Oh my god, yeah. I went to Phoenix, Arizona for “Angel Unchained,” and they’d hire the bike gang from Phoenix to be extras in the movie. The bikers would work for beer in those days. They felt like it was a cool thing to be in a movie, and they didn’t want anything else. They had girls they ran with, all the bikers, but if they liked you hey, they’d introduce you to that girl. ’66 through ’69 was a really wild time. The sexual revolution was in full bloom, which was caused by women, not men. Men always wanted to have sex. [laughs] It was the women who said, “Hey, count us in, too. And guess who’s going to be offering it up for any of us?” Because of the interactions with the psychedelic drugs, there was an odd, really amazing vibe in the air that I guess you could view as naÃ¯ve in retrospect. It was a once in a lifetime experience, because there was a hope that the young people were actually going to change the world. We all believed it. You could say it was delusional, that it was drug-oriented, but we believed it. And we came close, in a certain way. But when the Manson thing happened with Sharon Tate, and then one of the Hell’s Angels killed somebody up at Altamont [during] the Rolling Stones [concert] that was the beginning of the end, the innocence of it all. Then the world went back to the way it was.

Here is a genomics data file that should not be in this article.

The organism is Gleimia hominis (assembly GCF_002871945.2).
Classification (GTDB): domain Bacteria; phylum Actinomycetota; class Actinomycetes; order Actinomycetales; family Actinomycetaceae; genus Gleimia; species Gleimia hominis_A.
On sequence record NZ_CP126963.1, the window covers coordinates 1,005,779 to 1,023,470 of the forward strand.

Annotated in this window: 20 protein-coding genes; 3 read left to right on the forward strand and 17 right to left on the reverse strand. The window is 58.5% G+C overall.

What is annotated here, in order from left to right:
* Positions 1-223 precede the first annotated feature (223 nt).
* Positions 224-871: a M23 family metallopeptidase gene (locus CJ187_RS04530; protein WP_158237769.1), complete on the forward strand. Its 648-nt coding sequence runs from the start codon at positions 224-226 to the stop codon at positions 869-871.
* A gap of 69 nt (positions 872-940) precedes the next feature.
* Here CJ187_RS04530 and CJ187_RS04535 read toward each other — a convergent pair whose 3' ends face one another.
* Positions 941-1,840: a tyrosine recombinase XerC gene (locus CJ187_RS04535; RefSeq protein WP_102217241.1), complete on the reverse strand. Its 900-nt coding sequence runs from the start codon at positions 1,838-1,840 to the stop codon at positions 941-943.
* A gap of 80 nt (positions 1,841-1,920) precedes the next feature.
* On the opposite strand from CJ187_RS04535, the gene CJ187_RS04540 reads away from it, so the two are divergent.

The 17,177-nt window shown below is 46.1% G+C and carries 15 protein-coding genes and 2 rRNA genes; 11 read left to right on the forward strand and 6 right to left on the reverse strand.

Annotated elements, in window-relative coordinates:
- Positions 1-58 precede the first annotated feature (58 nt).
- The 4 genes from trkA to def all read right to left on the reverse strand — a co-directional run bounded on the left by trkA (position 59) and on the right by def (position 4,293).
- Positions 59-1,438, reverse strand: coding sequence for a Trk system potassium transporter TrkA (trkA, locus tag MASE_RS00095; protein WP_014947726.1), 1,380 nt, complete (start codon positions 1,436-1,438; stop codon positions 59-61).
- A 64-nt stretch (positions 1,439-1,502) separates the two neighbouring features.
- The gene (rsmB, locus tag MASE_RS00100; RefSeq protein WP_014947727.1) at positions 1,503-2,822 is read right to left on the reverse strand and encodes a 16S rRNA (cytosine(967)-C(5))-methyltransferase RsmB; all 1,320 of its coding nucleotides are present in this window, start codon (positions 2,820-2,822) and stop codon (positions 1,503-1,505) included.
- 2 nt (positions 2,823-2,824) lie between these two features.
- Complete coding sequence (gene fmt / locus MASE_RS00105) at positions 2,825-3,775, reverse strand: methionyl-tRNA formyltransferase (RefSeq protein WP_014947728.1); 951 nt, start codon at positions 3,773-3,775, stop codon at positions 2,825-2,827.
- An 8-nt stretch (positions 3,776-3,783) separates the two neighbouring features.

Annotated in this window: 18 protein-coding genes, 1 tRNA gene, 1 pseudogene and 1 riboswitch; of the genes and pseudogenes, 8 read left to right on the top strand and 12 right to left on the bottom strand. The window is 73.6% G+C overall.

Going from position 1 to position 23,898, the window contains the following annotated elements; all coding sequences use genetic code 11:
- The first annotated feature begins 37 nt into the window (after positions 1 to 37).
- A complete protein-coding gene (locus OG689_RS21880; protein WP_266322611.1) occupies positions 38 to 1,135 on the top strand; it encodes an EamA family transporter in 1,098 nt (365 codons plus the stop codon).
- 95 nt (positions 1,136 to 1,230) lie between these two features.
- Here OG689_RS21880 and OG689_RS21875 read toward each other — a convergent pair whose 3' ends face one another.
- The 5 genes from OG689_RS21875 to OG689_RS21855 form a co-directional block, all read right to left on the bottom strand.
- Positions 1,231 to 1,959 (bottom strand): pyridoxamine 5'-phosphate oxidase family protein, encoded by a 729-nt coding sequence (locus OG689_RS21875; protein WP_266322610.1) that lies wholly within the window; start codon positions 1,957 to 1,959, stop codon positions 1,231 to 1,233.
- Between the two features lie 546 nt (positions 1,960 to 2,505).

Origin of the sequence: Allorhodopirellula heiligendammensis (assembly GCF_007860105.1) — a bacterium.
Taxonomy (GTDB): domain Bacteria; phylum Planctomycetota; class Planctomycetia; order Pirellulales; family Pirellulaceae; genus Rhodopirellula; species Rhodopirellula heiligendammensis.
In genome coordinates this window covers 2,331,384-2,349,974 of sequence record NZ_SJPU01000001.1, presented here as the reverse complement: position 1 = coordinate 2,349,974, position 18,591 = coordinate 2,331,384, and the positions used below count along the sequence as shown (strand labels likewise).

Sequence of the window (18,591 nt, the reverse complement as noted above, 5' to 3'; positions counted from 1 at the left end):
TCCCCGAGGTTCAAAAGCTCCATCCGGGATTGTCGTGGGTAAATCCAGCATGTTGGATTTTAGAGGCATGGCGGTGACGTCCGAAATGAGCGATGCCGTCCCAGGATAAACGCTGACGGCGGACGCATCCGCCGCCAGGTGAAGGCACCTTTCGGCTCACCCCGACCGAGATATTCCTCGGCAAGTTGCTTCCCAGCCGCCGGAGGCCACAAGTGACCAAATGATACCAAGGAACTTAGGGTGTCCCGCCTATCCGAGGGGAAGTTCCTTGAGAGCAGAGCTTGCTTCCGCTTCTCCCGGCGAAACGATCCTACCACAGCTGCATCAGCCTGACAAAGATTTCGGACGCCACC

Could you elaborate on something crazy or unexpected that happened to you during that era?
Well, in those days, the drugs were flowing freely. But my interest, as I came to realize, was that I liked it when a woman took her clothes off. [laughs] Anything a woman would offer up: “Why don’t we try this?” When I heard it the first hundred times, I thought I was really interested in that thing. But what it connoted to me was: “If we do this, I will take my clothes off,” which really became more consequential to me over the long run. It was out there in a huge way… I wouldn’t be able to communicate the feeling, because it was so different than all other feelings, even to this day; the feeling in the air was different. If you’re interested in talking about this, we could do another [interview] where that’s the only thing I talk about. I have ten zillion stories, as you could imagine. It was wall-to-wall people on the Sunset Strip from around ’66 through ’70; it was a party like you’ve never seen.